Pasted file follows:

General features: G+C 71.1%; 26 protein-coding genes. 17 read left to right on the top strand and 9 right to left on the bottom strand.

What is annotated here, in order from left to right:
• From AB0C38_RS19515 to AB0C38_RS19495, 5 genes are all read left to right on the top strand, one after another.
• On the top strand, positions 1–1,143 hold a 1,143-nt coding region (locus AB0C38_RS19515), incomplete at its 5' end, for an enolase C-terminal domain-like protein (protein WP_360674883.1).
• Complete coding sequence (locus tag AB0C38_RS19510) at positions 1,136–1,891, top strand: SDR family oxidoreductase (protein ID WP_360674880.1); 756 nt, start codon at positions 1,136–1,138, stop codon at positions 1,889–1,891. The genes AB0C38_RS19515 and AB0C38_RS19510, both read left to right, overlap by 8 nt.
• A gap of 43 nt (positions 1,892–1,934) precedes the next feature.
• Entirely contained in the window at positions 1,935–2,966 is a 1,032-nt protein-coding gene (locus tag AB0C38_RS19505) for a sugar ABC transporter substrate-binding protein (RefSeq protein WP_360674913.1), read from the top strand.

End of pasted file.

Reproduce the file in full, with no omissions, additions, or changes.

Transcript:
General features: G+C 71.1%; 26 protein-coding genes. 17 read left to right on the top strand and 9 right to left on the bottom strand.

What is annotated here, in order from left to right:
• From AB0C38_RS19515 to AB0C38_RS19495, 5 genes are all read left to right on the top strand, one after another.
• On the top strand, positions 1–1,143 hold a 1,143-nt coding region (locus AB0C38_RS19515), incomplete at its 5' end, for an enolase C-terminal domain-like protein (protein WP_360674883.1).
• Complete coding sequence (locus tag AB0C38_RS19510) at positions 1,136–1,891, top strand: SDR family oxidoreductase (protein ID WP_360674880.1); 756 nt, start codon at positions 1,136–1,138, stop codon at positions 1,889–1,891. The genes AB0C38_RS19515 and AB0C38_RS19510, both read left to right, overlap by 8 nt.
• A gap of 43 nt (positions 1,892–1,934) precedes the next feature.
• Entirely contained in the window at positions 1,935–2,966 is a 1,032-nt protein-coding gene (locus tag AB0C38_RS19505) for a sugar ABC transporter substrate-binding protein (RefSeq protein WP_360674913.1), read from the top strand.